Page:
Into the Depths of Madness: A Review of Dungeon of the Mad Mage


Into the Depths of Madness

A Review of Dungeon of the Mad Mage

Unpopular geek opinion: I hate mega-dungeons.

As a professed “role”-player, gigantic dungeon crawls have always felt more like an endurance test than a game, especially as the Storyteller. Wading into a sea of mechanics and detailed minutia of these labyrinthine books makes my skull hurt, and attempting to memorize, or at least to heavily adhere to an adventure of such complexity tends to override any ability to improvise story, or really dive into strong roleplay. My gut response to most mega-dungeons is to throw the book across the room and go replay Diablo.

Despite my passionate dislike of the mega-dungeon, I was surprised to find myself really enjoying Dungeon of the Mad Mage. As something of a Faerûn aficionado, I have run more than a few campaigns within the City of Splendor, and the Realms have become the canonical setting of choice for my High Fantasy over the years. The legends of Halaster Blackcloak were the stuff of many a bar tale or camp-fire Bard musing. The Undermountain was a place of great infamy, and my players had spent their share of time hunting the tunnels and passageways of Waterdeep’s underbelly.

But all of those adventures were of my own making. And I humbly submit, paled in comparison to what Perkins and crew have presented here. And, dare I say it, even the time-honored Ruins of the Undermountain and other like-minded classics never offered this much insight into the belly of the beast.

Oh, I said it. The new is better than the old.

Dungeon of the Mad Mage is damn near as close to a perfect mega-dungeon as I have ever read. With a masterful layout and ease of design, the Mad Mage demands that you explore it. Even as you read through 300+ pages you feel as if you are progressing deeper and deeper. You are descending into the depth of what is, for all intents and purposes, its own world. With 23 fully details levels, this module is more than just a sum of layers. It is a window into madness and darkness that is both thrilling and dangerous.  This is more than a dungeon, it is an immersion.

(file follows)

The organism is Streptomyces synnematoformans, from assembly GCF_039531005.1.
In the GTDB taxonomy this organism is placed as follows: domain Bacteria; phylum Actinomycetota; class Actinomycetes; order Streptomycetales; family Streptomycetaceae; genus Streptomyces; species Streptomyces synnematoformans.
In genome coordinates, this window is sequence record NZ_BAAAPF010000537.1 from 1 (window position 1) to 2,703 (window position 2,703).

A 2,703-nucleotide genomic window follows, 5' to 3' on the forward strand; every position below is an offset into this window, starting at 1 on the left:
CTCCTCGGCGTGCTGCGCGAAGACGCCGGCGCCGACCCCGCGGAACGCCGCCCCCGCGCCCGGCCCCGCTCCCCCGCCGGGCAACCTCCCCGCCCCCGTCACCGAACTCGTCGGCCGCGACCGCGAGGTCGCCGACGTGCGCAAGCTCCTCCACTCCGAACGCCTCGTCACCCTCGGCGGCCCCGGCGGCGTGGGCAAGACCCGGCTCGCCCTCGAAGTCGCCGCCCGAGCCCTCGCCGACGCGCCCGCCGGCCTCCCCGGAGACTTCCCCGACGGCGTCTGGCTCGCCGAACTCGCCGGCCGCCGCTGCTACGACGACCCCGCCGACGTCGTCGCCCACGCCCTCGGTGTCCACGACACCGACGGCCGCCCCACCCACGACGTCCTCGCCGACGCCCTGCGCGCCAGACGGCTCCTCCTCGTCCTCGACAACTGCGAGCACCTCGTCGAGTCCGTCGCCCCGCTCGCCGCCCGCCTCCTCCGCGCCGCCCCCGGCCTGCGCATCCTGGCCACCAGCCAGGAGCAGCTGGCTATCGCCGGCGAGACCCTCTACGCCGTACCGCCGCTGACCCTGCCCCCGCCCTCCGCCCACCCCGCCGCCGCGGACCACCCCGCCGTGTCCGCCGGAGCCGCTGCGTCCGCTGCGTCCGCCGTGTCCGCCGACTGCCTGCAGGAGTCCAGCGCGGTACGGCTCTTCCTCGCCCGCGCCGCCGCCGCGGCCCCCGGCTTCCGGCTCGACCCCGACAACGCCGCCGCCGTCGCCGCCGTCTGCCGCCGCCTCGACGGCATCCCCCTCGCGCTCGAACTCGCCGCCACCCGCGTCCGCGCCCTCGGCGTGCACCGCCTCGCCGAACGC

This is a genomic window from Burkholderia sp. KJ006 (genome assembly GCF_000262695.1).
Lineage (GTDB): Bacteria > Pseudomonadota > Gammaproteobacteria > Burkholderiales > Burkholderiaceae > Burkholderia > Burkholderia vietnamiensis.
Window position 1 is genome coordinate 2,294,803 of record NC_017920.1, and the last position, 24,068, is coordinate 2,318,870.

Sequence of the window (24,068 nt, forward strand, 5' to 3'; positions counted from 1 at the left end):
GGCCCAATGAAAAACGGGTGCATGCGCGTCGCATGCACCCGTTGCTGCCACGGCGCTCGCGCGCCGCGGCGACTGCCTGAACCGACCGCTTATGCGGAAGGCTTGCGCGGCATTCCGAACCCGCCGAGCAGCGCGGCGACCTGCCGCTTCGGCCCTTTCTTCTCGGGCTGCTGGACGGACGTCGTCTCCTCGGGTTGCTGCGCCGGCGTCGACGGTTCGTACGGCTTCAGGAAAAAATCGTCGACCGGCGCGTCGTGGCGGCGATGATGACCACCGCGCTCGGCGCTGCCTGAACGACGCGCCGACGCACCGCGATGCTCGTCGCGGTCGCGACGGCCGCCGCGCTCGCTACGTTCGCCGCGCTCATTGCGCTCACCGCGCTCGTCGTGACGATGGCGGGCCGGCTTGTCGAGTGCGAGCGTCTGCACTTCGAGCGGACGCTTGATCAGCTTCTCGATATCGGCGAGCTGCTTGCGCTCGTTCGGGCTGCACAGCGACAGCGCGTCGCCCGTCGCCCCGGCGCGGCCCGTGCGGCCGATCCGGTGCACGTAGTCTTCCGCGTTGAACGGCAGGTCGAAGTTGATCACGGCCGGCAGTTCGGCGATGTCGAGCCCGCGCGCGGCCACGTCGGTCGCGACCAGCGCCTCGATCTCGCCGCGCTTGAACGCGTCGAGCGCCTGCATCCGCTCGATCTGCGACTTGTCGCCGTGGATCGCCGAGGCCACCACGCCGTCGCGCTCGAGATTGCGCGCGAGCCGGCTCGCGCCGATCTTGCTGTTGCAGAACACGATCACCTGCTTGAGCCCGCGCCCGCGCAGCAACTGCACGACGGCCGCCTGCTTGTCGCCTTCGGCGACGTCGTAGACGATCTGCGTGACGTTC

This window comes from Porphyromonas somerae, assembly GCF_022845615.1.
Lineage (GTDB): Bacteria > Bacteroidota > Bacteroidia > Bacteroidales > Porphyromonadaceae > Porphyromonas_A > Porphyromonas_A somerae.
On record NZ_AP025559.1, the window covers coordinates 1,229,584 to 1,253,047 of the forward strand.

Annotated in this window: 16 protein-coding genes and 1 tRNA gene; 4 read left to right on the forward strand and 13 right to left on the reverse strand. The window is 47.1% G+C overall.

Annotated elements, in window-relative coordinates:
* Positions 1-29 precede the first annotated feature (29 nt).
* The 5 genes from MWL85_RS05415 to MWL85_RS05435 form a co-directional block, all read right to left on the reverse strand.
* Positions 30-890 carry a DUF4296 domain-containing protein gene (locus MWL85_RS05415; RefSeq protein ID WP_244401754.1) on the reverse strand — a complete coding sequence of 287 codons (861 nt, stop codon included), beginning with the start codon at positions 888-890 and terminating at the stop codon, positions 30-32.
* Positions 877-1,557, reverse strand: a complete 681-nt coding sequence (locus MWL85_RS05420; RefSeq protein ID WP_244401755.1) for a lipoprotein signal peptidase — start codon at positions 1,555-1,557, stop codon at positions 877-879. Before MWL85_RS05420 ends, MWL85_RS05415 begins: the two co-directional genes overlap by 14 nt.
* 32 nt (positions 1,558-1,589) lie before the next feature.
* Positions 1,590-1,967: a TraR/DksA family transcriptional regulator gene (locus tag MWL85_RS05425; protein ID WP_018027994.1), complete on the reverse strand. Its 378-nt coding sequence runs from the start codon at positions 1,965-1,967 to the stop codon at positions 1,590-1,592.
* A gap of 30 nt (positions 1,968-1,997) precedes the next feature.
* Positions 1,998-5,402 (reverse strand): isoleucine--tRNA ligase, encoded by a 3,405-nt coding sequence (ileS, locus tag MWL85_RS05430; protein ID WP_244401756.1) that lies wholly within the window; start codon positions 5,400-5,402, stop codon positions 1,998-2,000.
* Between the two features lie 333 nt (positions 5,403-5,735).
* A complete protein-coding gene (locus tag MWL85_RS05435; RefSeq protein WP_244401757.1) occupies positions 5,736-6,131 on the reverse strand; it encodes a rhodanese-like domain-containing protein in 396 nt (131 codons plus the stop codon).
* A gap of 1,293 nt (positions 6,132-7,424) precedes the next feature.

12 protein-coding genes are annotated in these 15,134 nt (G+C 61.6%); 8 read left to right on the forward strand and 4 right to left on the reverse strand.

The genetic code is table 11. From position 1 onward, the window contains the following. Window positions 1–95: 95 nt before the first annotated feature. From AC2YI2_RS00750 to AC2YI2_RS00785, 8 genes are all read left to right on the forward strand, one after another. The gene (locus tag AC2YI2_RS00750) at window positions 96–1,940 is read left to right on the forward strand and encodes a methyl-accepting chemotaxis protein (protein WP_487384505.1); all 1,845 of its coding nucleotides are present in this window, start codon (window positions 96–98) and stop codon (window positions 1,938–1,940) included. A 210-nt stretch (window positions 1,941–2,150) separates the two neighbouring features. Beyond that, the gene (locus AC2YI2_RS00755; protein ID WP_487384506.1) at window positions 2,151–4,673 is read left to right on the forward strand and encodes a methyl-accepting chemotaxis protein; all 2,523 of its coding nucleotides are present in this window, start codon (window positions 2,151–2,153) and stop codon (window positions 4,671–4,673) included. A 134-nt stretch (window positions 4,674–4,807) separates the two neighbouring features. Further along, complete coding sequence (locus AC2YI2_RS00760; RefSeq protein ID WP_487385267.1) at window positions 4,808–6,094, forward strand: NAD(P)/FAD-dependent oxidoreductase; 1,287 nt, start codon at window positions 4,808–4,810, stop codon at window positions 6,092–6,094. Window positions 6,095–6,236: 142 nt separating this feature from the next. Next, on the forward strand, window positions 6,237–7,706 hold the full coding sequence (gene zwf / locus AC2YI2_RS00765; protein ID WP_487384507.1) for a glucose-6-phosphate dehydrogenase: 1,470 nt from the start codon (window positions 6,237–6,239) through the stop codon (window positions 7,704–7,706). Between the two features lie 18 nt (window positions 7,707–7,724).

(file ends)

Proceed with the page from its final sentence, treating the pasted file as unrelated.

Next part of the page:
Each level feels unique while maintaining a tie to its predecessors. Instead of a randomized zoo of traps and monsters, it feels both coherent and surprising. At no point does this feel repetitive or predictable, which, considering its size, is a remarkable feat. But perhaps best of all this Mad Mage feels like an adventure, not just a dungeon crawl. Yes, it has its fair share of loot and peril, enough to satisfy the most murder-minded of players, but what sets this mega-dungeon apart from the rest is the room left for roleplay. From manipulating waring gangs to negotiating for lost Aelinthaldaarian thrones, the draws for PC involvement and story are there. It is a perfect balance of hook, with plenty of room for DMs to add their own flavor and plots.

And there is wonderful meshing of the 5e ingenuity and old-school trickery. There are dead ends, fake traps and treasures, and places were balance and fairness of challenge are thrown to the wind in order to really establish the peril of Undermountain with both realism and risk. This bridging of old and new is present throughout the bones of this dungeon, as both past and present are entwined. Remnants of old adventures and previously plundered are seamlessly woven along side new intruders and inhabitants, all of which make significant impacts on the game and how players interact. This is truly a “living” dungeon, with so many different NPCs and factions to bring it to life. In more than one way, this feels like a modernized B4-The Lost City, in both heart and structure.

But perhaps my favorite aspect of Dungeon of the Mad Mage is what else it could be. Like its predecessor, Tales from the Yawning Portal, this latest instalment to the 5e library is organized in such a way that it could easily be scrapped for parts. Each floor is its own unique environment, which opens up the potential for using each as its own setting, its own individual dungeon that could be crafted to fit just about any campaign.  Don’t want to pay Durnan his due to ride the crane three or four dozen times? Want to create your own sandbox with 23 progressive and individual locales? Or just looking for a few dungeons to cut a corner or two in your already existing campaign? Whatever the purpose, Mad Mage is like a Christmas present to all time-crunched DMs across the world wide, making it also one of the best source books currently available for 5e.

Does it have its faults? Yes. I would have liked to have seen traps, treasure, and monster encounters more clearly marked, but it feels more like a nitpick than a true fault. My more serious complaints are focused on content. While the expansive detailing of Skull Port was a welcomed addition, Waterdeep itself still remains a vague cloud in the 5e universe. And the usually strongly detailed and useful D&D Appendixes were lacking, which made for a weak finish to an otherwise great book. Further adventure, additional plot hooks, even just a few hints of the great city above or a few new artifact descriptions would have gone a long way to cementing this book among the ranks of D&D’s finest publications.

All in all, my party and I were quite pleased. While my view of mega-dungeons as an exercise in mathematical masochism holds firm, Dungeon of the Mad Mage is a useful and engaging book, one that proudly continues the momentum of the D&D Renaissance.



So much more than your average D&D spelunk!